White Oak


White Oak ranges from nearly white sapwood to a darker gray brown heartwood. Many grain patterns are obtained from different sawing or slicing angles. A popular choice is quarter sawn lumber. However, because of the cutting technique, the boards are relatively narrow and must be laminated. Besides good appearance, White Oak has exceptional strength, hardness, waterproof and bending qualities.

The sapwood is light-colored and the heartwood is light to dark brown. White Oak is mostly straight-grained with a medium to coarse texture. It is characterized by longer rays than Red Oak. White Oak undergoes a medium degree of color change; it turns a slight amber over time.

White Oak wood is relatively dense and is used for a range of millwork applications. Its timber is available for sawn lumber production, veneer and flooring. In fact, many clients request that the staircase be constructed of White Oak to match their flooring.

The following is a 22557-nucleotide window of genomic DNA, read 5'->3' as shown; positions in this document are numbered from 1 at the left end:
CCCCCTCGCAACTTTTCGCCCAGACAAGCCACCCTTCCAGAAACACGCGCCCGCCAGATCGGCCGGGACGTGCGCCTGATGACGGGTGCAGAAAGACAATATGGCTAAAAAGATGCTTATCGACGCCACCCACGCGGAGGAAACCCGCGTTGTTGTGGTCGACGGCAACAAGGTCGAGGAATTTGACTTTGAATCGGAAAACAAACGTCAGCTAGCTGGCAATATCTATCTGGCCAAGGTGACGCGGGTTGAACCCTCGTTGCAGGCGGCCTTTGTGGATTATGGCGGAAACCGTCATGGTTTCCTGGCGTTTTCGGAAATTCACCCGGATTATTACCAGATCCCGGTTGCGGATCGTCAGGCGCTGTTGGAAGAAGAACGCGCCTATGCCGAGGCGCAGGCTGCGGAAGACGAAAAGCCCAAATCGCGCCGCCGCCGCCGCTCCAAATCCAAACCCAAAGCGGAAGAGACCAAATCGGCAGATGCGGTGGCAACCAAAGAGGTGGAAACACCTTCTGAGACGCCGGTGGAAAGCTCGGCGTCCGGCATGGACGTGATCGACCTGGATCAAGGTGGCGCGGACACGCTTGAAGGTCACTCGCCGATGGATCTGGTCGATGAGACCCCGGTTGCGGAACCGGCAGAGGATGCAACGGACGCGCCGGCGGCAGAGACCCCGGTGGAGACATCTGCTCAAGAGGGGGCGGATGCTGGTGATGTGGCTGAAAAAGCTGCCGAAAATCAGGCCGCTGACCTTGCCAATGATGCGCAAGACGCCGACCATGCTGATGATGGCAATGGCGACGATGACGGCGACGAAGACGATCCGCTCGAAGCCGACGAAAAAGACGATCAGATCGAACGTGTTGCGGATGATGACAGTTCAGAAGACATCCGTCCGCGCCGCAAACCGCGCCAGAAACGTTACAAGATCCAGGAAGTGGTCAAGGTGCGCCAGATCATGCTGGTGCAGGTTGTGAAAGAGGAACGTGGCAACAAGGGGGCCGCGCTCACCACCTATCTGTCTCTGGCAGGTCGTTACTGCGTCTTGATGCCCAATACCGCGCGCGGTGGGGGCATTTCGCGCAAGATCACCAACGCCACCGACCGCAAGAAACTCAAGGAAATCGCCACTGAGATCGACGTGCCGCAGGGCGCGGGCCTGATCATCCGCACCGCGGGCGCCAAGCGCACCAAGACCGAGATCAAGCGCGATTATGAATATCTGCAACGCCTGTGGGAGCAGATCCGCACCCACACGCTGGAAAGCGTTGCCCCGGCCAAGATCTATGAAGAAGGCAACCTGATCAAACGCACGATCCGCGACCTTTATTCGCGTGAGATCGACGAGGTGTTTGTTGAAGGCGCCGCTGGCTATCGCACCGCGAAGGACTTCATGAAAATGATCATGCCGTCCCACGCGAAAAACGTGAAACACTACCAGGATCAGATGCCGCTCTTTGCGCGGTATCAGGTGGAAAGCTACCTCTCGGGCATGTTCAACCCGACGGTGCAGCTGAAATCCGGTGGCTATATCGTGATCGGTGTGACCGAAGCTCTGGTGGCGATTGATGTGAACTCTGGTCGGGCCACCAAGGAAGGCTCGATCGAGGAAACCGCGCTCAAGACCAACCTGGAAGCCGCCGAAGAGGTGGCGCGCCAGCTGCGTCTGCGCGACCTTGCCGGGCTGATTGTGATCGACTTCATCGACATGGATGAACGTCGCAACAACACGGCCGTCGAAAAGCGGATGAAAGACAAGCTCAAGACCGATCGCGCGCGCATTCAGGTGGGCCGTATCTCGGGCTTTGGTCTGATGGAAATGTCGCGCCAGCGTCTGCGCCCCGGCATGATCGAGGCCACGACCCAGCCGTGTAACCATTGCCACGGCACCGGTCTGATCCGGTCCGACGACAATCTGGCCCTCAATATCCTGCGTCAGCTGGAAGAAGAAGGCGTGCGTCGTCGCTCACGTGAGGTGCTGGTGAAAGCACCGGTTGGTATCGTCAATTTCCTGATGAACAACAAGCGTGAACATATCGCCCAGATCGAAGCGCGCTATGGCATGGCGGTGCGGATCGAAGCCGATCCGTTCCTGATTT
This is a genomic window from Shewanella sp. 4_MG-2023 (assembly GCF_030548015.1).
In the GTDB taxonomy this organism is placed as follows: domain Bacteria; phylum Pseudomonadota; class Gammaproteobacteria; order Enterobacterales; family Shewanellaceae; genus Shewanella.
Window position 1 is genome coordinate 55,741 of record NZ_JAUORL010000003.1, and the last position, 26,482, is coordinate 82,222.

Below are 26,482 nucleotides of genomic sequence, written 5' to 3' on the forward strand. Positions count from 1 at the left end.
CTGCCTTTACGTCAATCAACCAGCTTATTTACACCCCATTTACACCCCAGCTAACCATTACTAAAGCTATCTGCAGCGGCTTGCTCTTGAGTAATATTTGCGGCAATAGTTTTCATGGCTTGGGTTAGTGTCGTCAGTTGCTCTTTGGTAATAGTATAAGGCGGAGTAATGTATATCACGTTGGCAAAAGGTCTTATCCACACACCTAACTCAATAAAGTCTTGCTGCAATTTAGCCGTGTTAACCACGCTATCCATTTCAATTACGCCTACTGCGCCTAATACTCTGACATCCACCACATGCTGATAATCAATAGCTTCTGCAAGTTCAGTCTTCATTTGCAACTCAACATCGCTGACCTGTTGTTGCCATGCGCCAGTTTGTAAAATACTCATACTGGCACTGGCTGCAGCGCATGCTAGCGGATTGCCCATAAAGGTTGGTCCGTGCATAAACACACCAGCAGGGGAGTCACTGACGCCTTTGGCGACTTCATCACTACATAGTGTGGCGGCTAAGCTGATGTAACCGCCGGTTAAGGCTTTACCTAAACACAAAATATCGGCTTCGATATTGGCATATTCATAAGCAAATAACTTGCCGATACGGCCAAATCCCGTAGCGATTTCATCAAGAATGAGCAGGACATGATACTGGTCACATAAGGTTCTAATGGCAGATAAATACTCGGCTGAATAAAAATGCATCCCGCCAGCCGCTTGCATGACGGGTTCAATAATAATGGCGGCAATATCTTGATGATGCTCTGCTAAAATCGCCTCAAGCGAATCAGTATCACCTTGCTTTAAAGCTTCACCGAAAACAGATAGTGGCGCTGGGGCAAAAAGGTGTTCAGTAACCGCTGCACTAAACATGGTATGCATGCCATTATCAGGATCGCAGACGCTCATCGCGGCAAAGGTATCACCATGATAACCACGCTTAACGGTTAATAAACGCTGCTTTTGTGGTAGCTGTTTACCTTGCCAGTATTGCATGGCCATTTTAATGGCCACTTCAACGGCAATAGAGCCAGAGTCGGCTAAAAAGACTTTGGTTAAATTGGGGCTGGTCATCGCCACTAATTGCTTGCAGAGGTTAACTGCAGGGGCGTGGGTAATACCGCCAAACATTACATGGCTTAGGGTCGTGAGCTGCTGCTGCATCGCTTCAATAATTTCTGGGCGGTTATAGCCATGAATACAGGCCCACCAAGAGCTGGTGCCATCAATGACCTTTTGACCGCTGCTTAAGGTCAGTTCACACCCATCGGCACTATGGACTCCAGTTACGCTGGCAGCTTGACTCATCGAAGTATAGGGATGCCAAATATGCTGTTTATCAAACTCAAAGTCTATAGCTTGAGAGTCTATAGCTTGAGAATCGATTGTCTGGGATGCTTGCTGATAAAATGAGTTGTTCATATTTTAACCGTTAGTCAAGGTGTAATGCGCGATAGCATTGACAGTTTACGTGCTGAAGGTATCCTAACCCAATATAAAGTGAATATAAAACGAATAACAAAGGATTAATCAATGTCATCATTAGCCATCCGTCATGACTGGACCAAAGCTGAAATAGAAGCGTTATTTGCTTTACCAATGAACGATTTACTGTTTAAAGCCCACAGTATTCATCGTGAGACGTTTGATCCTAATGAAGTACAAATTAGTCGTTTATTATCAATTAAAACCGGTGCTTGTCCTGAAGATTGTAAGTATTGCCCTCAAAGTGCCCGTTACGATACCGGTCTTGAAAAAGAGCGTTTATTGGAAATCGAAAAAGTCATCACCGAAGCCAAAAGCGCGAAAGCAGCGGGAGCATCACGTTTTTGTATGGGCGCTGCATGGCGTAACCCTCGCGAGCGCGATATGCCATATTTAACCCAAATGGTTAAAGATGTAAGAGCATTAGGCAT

Advantages

Strong, stain grade, readily available

Disadvantages

Scarce wide boards

White Oak
White Oak

The pores of the heartwood of white oaks are usually plugged with a membranous growth known as tyloses. This makes it impenetrable to liquids.

The lumber is strong and machines well.

White Oak White Oak